Weekly Column: Changes in Entertainment and Sports Dealmaking

In his capacity as a Columnist for California Sports Lawyer®, Founder Jeremy Evans has written a column about how technology and the metaverse are changing the dynamics of entertainment, media, and sports dealmaking.  

You can read the full column below.


With Web 3.0 creating the pathway for talent and creatives to go direct-to-consumer, the structure and content of deals and dealmaking in general are changing. This means agents and attorneys will be tasked with coming up with creative ways to get their clients the freedom, creative control, and payment to their liking beyond traditional deals and measurements. With so many new areas of business expanding into podcasts, athlete-led sports and entertainment production, gaming, sports betting, NIL, the metaverse, and much more, the possibilities are truly endless.

If the Super Bowl is anything, it is (at least in terms of sheer viewership) the greatest collection of entertainment, media, and sports talent and industry professionals showcasing the two best teams and most popular entertainers. The Super Bowl is a ridiculous spectacle for non-attendee viewers as well, those who get to experience all of the aforementioned from the comforts outside the stadium, but also to view the wide variety of commercials on television. With $170 million in brand exposure, it is no wonder companies clamor and pay for the television advertising spots. The National Football League (NFL) and particularly the Super Bowl dominate television ratings and are clearly the leader in live sports content distribution today and have been for at-least twenty-five years.

The NFL has an advantage over other team sports in that the NFL plays one Super Bowl, not a series of playoff games (best of seven for baseball, basketball, and hockey). The NFL also plays fewer games in a season (17 vs. 162 for baseball and 82 for basketball and hockey). The NFL has nonetheless done an amazing job at building a national model of television contracts, media rights, and brands that is growing internationally and will possibly host the 2026 Super Bowl in London at Tottenham.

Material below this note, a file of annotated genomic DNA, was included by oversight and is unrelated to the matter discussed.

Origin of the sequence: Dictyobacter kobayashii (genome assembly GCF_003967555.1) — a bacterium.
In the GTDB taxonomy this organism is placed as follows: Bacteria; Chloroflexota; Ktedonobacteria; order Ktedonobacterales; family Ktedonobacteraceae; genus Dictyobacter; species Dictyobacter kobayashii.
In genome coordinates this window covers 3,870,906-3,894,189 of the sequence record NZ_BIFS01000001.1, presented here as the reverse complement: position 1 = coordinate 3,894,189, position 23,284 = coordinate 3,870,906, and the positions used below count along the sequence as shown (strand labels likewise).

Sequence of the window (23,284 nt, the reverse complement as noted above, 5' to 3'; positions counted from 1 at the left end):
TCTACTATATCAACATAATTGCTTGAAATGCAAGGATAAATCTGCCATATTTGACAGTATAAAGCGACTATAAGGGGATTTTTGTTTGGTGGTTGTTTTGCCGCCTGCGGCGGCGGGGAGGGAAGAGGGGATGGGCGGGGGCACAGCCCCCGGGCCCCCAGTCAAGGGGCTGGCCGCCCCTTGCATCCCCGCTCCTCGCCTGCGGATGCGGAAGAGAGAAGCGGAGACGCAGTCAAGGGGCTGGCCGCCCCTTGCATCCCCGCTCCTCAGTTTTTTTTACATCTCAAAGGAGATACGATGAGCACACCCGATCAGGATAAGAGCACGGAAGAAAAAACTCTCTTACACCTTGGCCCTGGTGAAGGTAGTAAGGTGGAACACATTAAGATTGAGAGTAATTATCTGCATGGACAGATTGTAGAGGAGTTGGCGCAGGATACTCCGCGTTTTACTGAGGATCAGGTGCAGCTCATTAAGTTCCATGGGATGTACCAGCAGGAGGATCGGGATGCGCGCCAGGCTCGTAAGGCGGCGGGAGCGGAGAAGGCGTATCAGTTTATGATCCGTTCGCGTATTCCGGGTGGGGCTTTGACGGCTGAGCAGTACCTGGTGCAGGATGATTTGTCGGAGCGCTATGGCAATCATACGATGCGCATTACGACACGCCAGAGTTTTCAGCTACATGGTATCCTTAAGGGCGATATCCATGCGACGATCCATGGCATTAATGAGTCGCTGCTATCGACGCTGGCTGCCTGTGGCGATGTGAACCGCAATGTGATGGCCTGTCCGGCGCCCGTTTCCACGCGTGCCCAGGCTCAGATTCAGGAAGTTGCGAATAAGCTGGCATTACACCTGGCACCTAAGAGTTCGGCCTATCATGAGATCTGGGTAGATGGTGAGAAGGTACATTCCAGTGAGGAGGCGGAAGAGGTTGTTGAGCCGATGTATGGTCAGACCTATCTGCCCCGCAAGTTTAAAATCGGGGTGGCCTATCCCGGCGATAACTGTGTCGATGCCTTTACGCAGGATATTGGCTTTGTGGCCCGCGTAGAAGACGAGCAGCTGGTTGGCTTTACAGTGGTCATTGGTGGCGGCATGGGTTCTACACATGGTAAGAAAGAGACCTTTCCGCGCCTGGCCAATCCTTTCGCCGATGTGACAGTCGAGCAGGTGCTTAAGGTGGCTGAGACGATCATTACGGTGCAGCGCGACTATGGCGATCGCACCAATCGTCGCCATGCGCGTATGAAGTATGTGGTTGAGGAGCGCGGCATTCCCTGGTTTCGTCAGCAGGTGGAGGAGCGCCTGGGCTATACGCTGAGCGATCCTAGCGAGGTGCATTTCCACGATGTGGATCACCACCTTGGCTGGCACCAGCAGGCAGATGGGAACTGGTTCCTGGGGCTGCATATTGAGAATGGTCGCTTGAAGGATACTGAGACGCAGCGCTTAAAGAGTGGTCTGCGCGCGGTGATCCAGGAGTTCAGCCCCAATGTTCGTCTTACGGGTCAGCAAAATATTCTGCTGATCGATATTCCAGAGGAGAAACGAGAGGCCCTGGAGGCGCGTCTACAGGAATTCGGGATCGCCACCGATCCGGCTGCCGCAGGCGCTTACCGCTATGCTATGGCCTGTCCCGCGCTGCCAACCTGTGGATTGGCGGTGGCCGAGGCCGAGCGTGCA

For example, in Hollywood, how talent is paid for streamed content is completely different than backend deals based on ticket sales at the box office. Streaming is about subscribers, views, and minutes watched. In sports, contracts can includes provisions about standard yearly pay, but also brand partnerships, appearances, performance bonuses, and more, but off-the-field opportunities continue to grow. Athletes, entertainers, franchises, studios, and brands all have consider whether it is best to build your platform or to house content with an established distributor.

The age-old truth about control and opportunity still applies—the larger the platform likely means less control. Less control over your own content, but also on what the platform says and distributes. Then again, a big distributor means more reach and people engaging with your content, which is an essential measurement in how much one gets paid.

Measurements, business returns, and analytics have always been important, but today there is so much more data that is easily available. In many ways, it is waiting for the processes and technology to catch up with the idea and vision. Some of the delay is deliberate as to process or resistance, but it does seem that the more blockchain and crypto grow as accepted monetary and business resources particularly through the metaverse and digital interactions, there will be increased talent-to-consumer content consumption and payment without a middleman. The digital relationship will change the way entertainment, media, and sports deals are constructed. The change will present new opportunities to not only see and measure true value, but also to pay based on those measurements.    


About Jeremy M. Evans:  

Jeremy M. Evans is the Chief Entrepreneur Officer, Founder & Managing Attorney at California Sports Lawyer®, representing entertainment, media, and sports clientele in contractual, intellectual property, and dealmaking matters. Evans is an award-winning attorney and industry leader based in Los Angeles. He can be reached at Jeremy@CSLlegal.com. www.CSLlegal.com.

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Jeremy M. Evans is the CEO, Founder & Managing Attorney of California Sports Lawyer® representing entertainment, media, and sports clients and is licensed to practice law in California.